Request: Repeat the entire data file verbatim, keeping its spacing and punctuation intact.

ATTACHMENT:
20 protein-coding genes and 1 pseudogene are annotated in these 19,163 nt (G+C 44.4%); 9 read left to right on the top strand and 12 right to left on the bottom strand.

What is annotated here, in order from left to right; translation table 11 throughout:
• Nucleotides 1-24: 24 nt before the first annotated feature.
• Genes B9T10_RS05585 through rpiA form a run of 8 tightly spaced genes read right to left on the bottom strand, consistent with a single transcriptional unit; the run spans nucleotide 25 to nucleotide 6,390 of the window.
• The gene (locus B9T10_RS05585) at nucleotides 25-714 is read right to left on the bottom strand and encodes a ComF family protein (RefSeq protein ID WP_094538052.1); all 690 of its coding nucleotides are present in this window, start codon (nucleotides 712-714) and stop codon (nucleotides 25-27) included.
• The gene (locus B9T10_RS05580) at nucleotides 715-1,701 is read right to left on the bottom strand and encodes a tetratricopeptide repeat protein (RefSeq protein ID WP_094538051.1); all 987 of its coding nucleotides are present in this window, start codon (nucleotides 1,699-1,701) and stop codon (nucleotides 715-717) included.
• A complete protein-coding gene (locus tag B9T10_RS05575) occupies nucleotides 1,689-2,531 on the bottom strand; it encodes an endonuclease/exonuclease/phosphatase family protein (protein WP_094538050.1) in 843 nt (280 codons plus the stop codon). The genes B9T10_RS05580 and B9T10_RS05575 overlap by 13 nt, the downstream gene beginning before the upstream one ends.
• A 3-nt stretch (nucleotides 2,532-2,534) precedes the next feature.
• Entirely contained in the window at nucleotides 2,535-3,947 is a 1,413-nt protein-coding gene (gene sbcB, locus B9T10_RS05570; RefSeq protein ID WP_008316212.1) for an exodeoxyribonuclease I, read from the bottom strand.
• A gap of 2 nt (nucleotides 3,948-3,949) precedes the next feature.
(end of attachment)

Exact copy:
20 protein-coding genes and 1 pseudogene are annotated in these 19,163 nt (G+C 44.4%); 9 read left to right on the top strand and 12 right to left on the bottom strand.

What is annotated here, in order from left to right; translation table 11 throughout:
• Nucleotides 1-24: 24 nt before the first annotated feature.
• Genes B9T10_RS05585 through rpiA form a run of 8 tightly spaced genes read right to left on the bottom strand, consistent with a single transcriptional unit; the run spans nucleotide 25 to nucleotide 6,390 of the window.
• The gene (locus B9T10_RS05585) at nucleotides 25-714 is read right to left on the bottom strand and encodes a ComF family protein (RefSeq protein ID WP_094538052.1); all 690 of its coding nucleotides are present in this window, start codon (nucleotides 712-714) and stop codon (nucleotides 25-27) included.
• The gene (locus B9T10_RS05580) at nucleotides 715-1,701 is read right to left on the bottom strand and encodes a tetratricopeptide repeat protein (RefSeq protein ID WP_094538051.1); all 987 of its coding nucleotides are present in this window, start codon (nucleotides 1,699-1,701) and stop codon (nucleotides 715-717) included.
• A complete protein-coding gene (locus tag B9T10_RS05575) occupies nucleotides 1,689-2,531 on the bottom strand; it encodes an endonuclease/exonuclease/phosphatase family protein (protein WP_094538050.1) in 843 nt (280 codons plus the stop codon). The genes B9T10_RS05580 and B9T10_RS05575 overlap by 13 nt, the downstream gene beginning before the upstream one ends.
• A 3-nt stretch (nucleotides 2,532-2,534) precedes the next feature.
• Entirely contained in the window at nucleotides 2,535-3,947 is a 1,413-nt protein-coding gene (gene sbcB, locus B9T10_RS05570; RefSeq protein ID WP_008316212.1) for an exodeoxyribonuclease I, read from the bottom strand.
• A gap of 2 nt (nucleotides 3,948-3,949) precedes the next feature.